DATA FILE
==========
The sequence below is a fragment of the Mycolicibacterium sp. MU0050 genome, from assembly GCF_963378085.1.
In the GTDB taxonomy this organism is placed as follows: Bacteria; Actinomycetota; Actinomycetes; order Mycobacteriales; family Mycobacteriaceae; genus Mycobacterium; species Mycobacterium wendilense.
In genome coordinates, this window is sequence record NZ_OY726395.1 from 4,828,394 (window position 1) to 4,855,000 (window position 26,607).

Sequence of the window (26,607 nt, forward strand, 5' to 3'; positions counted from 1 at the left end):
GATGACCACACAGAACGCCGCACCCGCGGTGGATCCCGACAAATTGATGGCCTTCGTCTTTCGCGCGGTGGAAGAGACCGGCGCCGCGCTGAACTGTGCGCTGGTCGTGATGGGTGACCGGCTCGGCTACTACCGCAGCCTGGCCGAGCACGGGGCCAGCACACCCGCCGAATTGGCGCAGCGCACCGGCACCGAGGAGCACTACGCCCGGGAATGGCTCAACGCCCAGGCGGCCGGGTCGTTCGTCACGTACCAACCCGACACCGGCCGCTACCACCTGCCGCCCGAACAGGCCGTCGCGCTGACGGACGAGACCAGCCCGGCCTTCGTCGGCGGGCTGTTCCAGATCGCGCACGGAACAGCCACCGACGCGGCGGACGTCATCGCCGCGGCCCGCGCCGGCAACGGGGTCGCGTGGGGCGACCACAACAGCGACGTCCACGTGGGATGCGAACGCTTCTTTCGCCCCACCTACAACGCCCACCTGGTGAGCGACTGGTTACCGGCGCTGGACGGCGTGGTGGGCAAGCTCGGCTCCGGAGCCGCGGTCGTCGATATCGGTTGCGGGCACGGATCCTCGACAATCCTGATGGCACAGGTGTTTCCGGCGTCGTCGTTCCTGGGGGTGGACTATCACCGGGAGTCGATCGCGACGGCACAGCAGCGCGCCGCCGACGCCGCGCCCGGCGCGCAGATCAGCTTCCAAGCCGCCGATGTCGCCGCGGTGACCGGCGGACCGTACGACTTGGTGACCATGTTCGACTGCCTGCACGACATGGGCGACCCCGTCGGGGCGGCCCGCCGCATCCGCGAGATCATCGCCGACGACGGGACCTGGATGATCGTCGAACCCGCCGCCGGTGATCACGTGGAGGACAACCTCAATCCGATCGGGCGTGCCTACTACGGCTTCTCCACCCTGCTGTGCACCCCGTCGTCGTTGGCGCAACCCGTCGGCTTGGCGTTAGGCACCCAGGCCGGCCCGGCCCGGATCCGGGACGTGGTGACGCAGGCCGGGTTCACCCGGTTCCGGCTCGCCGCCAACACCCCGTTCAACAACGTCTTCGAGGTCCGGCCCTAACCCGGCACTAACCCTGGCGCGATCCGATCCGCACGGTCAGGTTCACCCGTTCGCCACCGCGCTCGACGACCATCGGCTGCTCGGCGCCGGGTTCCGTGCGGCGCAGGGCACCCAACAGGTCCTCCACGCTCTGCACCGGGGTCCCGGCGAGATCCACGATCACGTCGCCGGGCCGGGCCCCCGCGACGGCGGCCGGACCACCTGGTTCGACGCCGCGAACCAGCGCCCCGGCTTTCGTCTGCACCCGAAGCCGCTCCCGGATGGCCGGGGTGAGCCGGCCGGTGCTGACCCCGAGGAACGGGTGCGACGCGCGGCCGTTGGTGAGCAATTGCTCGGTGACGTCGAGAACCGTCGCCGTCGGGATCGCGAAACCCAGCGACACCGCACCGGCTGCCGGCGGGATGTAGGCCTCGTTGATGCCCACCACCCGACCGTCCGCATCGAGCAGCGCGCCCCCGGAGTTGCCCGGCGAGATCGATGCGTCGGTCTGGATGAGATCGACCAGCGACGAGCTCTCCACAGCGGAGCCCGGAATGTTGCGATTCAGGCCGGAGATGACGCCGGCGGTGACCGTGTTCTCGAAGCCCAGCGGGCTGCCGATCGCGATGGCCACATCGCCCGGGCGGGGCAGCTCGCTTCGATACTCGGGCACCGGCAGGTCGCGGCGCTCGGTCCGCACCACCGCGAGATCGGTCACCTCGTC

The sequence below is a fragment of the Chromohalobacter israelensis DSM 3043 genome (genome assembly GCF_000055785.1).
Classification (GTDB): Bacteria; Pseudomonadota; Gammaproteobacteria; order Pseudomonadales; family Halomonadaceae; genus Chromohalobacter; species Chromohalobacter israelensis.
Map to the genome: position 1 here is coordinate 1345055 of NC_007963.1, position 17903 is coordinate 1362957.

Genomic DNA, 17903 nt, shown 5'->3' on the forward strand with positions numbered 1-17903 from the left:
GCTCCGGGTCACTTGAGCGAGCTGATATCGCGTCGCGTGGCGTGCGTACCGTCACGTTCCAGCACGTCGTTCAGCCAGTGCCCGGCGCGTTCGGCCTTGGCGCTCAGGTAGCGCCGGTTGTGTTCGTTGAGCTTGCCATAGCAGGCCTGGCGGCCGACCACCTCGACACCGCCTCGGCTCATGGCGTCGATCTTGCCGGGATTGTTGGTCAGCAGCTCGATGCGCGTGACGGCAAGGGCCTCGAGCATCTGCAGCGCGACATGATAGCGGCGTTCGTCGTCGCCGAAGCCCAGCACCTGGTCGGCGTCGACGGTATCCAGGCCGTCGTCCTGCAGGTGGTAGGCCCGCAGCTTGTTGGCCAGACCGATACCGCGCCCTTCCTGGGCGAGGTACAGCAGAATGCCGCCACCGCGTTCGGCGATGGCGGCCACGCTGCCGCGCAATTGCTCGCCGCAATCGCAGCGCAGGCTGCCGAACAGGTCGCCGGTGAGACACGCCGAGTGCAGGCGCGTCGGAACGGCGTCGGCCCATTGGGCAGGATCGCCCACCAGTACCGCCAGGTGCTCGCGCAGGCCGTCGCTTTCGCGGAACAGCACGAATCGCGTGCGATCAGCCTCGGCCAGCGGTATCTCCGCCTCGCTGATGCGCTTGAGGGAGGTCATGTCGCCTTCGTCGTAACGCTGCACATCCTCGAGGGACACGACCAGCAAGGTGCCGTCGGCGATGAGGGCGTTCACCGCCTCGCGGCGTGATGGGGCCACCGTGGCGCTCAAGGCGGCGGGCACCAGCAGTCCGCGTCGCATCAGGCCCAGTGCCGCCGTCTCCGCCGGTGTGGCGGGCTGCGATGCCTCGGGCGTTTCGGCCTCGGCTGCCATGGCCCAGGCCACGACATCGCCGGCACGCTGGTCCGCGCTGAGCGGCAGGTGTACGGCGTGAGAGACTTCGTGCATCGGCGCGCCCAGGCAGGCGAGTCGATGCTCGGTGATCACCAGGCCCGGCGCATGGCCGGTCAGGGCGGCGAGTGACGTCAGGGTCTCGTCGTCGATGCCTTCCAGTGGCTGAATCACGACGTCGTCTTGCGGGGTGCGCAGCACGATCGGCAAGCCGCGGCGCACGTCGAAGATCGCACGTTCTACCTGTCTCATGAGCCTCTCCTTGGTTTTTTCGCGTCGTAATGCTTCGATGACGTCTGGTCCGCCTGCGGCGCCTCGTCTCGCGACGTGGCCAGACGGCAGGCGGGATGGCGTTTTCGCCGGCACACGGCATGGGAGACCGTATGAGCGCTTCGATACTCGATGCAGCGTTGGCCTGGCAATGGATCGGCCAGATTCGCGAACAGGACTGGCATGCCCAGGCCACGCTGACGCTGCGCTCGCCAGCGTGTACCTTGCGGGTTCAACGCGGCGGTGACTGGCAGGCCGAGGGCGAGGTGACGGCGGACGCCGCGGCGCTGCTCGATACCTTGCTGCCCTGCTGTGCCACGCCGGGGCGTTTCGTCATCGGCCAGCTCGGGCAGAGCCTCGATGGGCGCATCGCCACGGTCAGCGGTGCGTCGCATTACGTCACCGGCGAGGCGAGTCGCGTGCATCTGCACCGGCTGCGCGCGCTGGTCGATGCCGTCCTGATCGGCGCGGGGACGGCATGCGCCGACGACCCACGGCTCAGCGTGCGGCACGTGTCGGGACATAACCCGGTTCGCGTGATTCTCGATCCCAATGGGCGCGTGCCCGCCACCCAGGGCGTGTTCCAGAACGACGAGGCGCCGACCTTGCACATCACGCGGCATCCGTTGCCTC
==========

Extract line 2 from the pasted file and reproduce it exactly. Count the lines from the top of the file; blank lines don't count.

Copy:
In the GTDB taxonomy this organism is placed as follows: Bacteria; Actinomycetota; Actinomycetes; order Mycobacteriales; family Mycobacteriaceae; genus Mycobacterium; species Mycobacterium wendilense.